Our school basis its public profile around singing and folk dancing. Our folk dancers regularly perform at various folk dancing galas. István Szengyel, artistic director of the Deák Diák folk dancers, sets their programme of rehearsals himself. In 2014, Szengyel received the award for Teacher of the Year. Students from the Budapest Singing School attend church services on weekends and take part in afternoon vespers once a week.

Head Teacher: Tamás Farczádi Bencze
Dancing On The Square contact – Dorottya Vidra
“I made sure everyone attended the rehearsals and that the room had the necessary equipment. For the first few rehearsals I stayed from start to finish, until the dance teacher, Zsolt Dénes, and the group got used to one another. We are really happy to be able to take part again this year. Our students can’t wait to find out about the new music and choreography.”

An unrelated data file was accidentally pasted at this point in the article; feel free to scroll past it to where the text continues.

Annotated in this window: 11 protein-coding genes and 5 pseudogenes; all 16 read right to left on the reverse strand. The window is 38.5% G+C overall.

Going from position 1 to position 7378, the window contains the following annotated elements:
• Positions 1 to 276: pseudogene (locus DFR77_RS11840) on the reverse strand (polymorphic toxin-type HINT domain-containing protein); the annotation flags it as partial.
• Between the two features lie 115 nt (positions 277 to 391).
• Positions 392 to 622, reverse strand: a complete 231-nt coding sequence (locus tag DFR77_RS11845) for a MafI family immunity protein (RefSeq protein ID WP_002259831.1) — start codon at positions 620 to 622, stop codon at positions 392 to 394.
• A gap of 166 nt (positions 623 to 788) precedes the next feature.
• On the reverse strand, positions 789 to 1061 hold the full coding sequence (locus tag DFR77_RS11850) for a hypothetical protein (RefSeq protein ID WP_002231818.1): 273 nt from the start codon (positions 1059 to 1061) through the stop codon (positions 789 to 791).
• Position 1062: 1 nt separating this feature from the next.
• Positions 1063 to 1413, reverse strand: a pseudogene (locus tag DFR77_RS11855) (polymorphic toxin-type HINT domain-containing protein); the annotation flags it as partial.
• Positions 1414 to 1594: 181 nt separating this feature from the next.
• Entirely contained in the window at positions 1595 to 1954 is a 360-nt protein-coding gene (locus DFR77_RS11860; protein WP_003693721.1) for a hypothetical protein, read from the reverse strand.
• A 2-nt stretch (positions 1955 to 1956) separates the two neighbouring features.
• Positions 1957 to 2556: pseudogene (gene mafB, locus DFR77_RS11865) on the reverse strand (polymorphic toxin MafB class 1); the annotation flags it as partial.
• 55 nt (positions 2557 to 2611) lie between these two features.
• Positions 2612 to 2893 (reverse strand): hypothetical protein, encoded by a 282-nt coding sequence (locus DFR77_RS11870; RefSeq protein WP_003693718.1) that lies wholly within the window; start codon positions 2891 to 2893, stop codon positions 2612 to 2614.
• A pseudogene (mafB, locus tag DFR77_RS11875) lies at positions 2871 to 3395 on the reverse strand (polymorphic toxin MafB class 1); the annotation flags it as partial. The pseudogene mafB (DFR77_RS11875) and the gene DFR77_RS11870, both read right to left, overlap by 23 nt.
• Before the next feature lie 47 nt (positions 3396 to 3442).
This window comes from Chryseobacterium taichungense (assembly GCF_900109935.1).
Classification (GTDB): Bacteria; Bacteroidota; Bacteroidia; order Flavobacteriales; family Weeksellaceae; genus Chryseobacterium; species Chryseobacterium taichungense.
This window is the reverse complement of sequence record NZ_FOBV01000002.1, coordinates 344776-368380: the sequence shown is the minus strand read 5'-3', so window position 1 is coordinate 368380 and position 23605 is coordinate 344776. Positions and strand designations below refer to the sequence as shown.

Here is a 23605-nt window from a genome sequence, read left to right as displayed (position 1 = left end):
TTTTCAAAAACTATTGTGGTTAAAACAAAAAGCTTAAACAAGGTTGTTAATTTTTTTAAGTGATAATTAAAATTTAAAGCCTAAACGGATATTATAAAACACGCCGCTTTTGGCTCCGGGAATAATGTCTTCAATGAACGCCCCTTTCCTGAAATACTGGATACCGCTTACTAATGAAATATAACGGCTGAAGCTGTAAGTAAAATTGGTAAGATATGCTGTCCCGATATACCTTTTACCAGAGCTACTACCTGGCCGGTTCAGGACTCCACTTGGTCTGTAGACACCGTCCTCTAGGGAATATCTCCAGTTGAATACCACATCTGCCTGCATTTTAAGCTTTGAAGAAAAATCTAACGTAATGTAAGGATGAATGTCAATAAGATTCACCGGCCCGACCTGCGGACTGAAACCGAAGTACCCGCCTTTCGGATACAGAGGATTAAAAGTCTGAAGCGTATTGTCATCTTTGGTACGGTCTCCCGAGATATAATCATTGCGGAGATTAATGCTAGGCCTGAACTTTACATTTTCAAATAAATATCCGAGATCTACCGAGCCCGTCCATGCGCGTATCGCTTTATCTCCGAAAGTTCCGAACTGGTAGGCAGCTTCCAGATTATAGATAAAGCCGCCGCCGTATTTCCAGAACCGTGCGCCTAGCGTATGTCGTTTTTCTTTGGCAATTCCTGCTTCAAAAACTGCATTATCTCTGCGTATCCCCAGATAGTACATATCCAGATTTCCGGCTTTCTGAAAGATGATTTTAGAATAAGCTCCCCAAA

Students’ opinions:
• I was so happy when I learned, last year, that I could be part of Dancing On The Square. A Midsummer Night’s Dream is very beautiful music. Uncle Zsolt practised with us a lot, until we could do the whole dance.
• I liked how they recorded our dancing in the school yard, it meant we also got to see it on TV. The rehearsals were hard but worth it in the end.
• I hope this year’s performance is going to be just as great as last year’s. We were at the press conference, and at first we got a bit scared from the photographers and all the people there, but fortunately Auntie Zsóka and Auntie Dóra, our teachers who came with us, calmed us down and even the first performance was good.

Dr László Szepesi Vocational and Boarding School for Agriculture and Forestry

Our school, the Dr László Szepesi Vocational and Boarding School for Agriculture and Forestry, is a member institution of the Central Hungarian Vocational Training Centre. We can be found in the town of Piliscsaba, halfway between Budapest and Esztergom, in the beautiful foothills of the Pilis. Our school has been operating for over 60 years and offers vocational and technical training in agriculture and transportation; our specialisms include training for agricultural machinists, forestry and game management, florists and forestry workers. We currently have 274 students over 13 classes.